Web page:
Restoring the Lost Petal

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You Are Throwing Away Money and Don’t Even Realize It

are you wasting money on foodWhat is your food budget per month? $200? $300? $600? $1000?  Did you know you are wasting at least 10% of that?

Over spending on groceries is one of the most common problems in the family budget.

I’ve shared some kitchen secrets and ways to cut kitchen costs and here is another measure you’ll want to consider if you are trying to reduce your grocery spending.  Today, I’m talking about a drastic meausre.  This is a one that might ultimately help you save 10% or more on your groceries.

From time to time drastic, “crazy” measures are necessary. Not many people are willing to take the time to do this.  Those that do are often motivated to make drastic changes to their spending and eat habits.

Today we’re talking trash tracking.  Actually logging the weight of food you are throwing away.

Why track your trash?

According to a 2012 study, the US throws away some 165 billion dollars in food a year. To me, that’s just a really big number and to you it probably doesn’t mean much more.  But consider this – of that figure the average family wastes between $1365 and $2275 annually. That’s between $113 and $189 per month wasted in your home!

Tracking what you throw away is an eye opening experience.  When you see what you’re tossing in the trash it is a big motivator to do something different.  To make a change for the better in your budget and the landfill.

How to Track Your Trash

I recommend tracking your waste for a minimum of two weeks but the optimum would be a four-week tracking This will hit most of your family’s typical eating habits and possibly even some of the extra stuff you do from time to time.

Tools You Need

Step 1:  Get the Family On Board


Everyone who is able to put something into the trash can needs to be on board so that all wasted food can be accounted for. Call a family meeting and explain the purpose of trash tracking and the goal.

Step 2: Set a Goal (and maybe a prize)

The average house hold wastes 11.2 ounces of food per person, per day.  Your goal is find out how much your family is wasting and adjust your habits accordingly to reduce more waste and thus reduce your grocery expenses.  If your family is result-oriented simply having the goal of determining how much is wasted might be enough.  If some of your family is motivated by rewards offer up  simple cost-free reward (like an extra special trip to the park or mom and dad do the chores day).

Step 3: Designate a Meal Time Tracker

Another great way to get the family involved is to designate meal time trackers.  Older children can get the job of jotting down the waste before it goes in the trash can.  You could choose one person for each meal time or one person each day or week.

Step 4: Stack it, Track it, Trash it

It would be great to do a direct calculation of cost but this isn’t always practical.  The easiest way to track is by weight.  You can track one of two ways depending on the type of scale you have.

  • Kitchen scale Method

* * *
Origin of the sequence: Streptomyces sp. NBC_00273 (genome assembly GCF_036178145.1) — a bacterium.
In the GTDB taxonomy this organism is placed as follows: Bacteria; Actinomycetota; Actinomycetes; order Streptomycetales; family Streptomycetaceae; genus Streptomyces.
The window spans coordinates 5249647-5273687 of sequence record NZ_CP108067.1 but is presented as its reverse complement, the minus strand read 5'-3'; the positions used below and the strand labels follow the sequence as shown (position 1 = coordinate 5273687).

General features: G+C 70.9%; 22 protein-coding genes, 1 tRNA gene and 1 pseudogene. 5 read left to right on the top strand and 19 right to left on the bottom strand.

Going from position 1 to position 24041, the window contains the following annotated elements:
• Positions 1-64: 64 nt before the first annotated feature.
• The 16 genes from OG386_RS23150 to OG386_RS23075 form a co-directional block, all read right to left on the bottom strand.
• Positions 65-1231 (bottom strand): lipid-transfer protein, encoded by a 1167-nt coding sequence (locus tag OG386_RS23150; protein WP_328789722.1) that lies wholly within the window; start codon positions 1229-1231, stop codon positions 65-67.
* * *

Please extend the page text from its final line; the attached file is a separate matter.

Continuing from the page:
Keep a plastic store bag on the counter and place all food scraps in it for the day (or meal depending on the size of your family).  At the designate time of day weigh the trash and record it.

  • Bathroom Scale Method

Designate a separate trash can for food waste.  Load it up after each meal and when there’s a significant amount, weigh it on the scale, record it on this Trash Tracking free printable and then dispose of it. There’s no time like the present to start a compost pile.

Step 5: Calculate

Studies that provide solid dollar per pound ratios are hard to find.  Based on what I’ve read you can calculate your dollar amount per pound by multiplying the pounds your toss by $1.43.

Step 6: Evaluate

This is where it gets real.

What are you going to do about the food your family is wasting?

Realize that food waste is a two-fold problem.  It fills up landfills and drains your wallet.  Making changes is a win-win.


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  1. This is a great post, Danielle. I recently wrote a post called My #1 Rule For The Frugal Kitchen (& How I Just Broke It). The picture is of a $100 bill going in the trash can. We don’t realize it, but when we throw food away, it isn’t any different than putting cash in the trash can. One way our family has learned to be less wasteful is to cut our trash pick up in half. We used to have our trash picked up weekly. Now we have it picked up 2x a month. Not only did this cut our bill in half, but we have to be much more careful about anything we throw away because we need to conserve space in our trash can. Thanks for helping to bring awareness to an important issue. Love this post!

    • Thanks Heather! That is an awesome tip about trash. I didn’t realize you could change your schedule like that.

      Thanks for sharing!!

  2. Always so good to remember the importance of using what we have and not wasting it. I find that when I am busy it is so easy to become less frugal and more wasteful. I always hear my grandmother’s voice saying, “Waste not want not… you could probably use that for something.” I try to use left overs for re-make meals as often as possible. It was easier when my kids were not teenager bottom-less pit eating machines. 🙂 Thanks for sharing wise tips.


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